Bill Steele runs the Dorchester Jail BnB and thought some goats in prison attire would be an added attraction.

But Steele recently got a letter telling him the goats have got to go.

“It basically said I had to get rid of the goats by July 20,” Steele said. “I was in violation of the zoning of my area. They are not permitted. There's no animals, including lions, allowed in Dorchester. I'm glad they specified that.”

The Southeast Regional Service Commission in Sackville, N.B., says keeping farm animals is an "agricultural activity” that is not permitted in the village centre zone.

Rhea, Princess, and Deputy Mayor may be dressed like previous occupants of the jail but they're not considered a household pet.

“They say traditional farm animals are not allowed as pets and stuff like that,” Steele said. “Well, let's make something clear; I'm not a traditional person. I don't live in a traditional house. I live in a jail.”

The service commission has given Steele three options:

  1. Apply to amend the zoning by-law;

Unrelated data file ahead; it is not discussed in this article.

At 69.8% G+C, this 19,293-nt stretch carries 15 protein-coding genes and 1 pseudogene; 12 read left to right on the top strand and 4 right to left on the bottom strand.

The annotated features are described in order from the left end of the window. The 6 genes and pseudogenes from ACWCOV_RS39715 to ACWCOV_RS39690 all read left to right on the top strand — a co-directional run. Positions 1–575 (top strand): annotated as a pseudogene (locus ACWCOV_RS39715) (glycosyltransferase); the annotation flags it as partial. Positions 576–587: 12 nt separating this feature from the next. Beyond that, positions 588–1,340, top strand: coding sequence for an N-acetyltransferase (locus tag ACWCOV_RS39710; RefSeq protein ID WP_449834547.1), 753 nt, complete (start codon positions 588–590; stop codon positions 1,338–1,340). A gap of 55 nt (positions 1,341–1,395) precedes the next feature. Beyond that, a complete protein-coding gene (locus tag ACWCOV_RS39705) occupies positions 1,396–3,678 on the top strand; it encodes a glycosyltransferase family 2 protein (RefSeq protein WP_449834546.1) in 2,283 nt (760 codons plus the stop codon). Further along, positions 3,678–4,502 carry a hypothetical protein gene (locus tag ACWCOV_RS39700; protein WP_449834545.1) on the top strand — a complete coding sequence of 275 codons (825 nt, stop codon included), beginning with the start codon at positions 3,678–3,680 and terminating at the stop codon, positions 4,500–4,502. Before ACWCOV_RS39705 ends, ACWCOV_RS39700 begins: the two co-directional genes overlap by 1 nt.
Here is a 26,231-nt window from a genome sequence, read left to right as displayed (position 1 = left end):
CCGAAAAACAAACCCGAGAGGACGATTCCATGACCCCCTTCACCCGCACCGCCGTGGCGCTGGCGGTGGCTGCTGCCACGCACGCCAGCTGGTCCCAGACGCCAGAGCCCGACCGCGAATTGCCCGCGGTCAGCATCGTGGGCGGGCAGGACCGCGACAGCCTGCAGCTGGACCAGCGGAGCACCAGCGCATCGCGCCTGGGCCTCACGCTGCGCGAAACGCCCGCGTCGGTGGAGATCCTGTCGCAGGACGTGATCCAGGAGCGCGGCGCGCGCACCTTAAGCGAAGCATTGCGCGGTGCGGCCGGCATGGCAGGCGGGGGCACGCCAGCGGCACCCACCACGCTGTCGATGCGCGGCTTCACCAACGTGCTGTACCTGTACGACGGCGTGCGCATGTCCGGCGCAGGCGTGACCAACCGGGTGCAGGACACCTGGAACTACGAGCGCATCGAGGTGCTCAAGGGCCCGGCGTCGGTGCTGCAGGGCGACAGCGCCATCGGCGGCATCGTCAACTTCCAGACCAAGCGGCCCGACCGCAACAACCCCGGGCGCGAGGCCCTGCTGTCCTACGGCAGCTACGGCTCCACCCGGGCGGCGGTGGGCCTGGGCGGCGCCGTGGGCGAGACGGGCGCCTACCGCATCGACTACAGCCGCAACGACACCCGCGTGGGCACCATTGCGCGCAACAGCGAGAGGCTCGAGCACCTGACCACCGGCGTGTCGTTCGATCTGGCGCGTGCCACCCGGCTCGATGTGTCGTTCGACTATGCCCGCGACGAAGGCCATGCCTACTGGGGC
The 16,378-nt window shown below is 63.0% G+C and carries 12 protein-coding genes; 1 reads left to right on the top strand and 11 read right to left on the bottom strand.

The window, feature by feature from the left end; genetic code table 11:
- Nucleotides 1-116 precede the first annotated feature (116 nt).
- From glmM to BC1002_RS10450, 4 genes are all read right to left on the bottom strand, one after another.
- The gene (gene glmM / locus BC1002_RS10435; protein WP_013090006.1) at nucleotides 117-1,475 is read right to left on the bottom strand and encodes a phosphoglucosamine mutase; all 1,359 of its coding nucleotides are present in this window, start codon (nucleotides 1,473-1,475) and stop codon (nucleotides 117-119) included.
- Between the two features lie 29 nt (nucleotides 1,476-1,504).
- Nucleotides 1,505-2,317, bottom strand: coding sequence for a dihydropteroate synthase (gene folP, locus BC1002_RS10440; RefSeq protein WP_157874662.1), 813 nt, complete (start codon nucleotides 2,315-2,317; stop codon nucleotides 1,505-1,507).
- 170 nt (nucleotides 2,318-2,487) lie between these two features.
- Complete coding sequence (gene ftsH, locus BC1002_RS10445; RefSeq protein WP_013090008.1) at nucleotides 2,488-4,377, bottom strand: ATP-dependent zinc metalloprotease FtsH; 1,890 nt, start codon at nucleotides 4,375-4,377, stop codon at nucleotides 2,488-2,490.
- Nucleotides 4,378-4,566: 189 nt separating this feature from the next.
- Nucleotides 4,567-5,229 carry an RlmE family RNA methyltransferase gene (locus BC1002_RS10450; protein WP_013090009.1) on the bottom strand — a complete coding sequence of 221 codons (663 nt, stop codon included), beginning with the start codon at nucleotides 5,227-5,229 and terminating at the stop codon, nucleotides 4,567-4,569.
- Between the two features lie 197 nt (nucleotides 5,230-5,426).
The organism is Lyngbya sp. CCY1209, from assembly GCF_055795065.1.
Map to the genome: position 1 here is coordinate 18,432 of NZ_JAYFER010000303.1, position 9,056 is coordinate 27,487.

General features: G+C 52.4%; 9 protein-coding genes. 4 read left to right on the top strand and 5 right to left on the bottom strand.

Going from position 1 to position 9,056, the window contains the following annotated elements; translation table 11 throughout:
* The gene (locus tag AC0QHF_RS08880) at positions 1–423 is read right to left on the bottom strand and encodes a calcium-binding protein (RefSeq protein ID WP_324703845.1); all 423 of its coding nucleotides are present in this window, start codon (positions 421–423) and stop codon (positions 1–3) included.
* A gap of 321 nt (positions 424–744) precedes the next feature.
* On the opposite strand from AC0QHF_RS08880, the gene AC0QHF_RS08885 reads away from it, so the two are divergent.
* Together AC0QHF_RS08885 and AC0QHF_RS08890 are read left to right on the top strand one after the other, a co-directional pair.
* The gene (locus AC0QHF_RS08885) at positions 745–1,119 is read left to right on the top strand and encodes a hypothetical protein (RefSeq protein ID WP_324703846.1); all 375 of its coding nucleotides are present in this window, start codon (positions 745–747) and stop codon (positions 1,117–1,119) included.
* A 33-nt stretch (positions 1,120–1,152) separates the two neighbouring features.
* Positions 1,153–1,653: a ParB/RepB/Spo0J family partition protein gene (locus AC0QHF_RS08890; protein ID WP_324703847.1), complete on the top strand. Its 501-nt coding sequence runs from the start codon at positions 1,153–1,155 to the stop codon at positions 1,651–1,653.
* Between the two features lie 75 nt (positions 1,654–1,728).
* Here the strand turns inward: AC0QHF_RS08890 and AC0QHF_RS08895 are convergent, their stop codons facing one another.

2. Remove the animals from the property and house them on land zoned for agricultural uses; or,
  3. Move them outside village limits.

He has until July 20 to make a decision.

Since Steele received the letter saying he couldn't keep the goats, he's had the community rally behind him. They started a Facebook page -- which already has 1,700 members -- just for the goats. They say they're going to do whatever it takes to keep them, even if that means a petition.

"Why a guy can’t have a couple of goats over the course of a summer to promote a business in a community that is starving for business, it's hard to understand,” said goat supporter Howard Carr.

As for the deadline?

“I guess they come back on the 20th and see that I still have my goats, and that place writes a letter to the village office and then the village will have to take legal action against me,” Steele said.

But Steele says he's not worried about the worst-case scenario and doesn't plan to break the goats out of jail anytime soon.

With files from CTV Atlantic’s Kate Walker.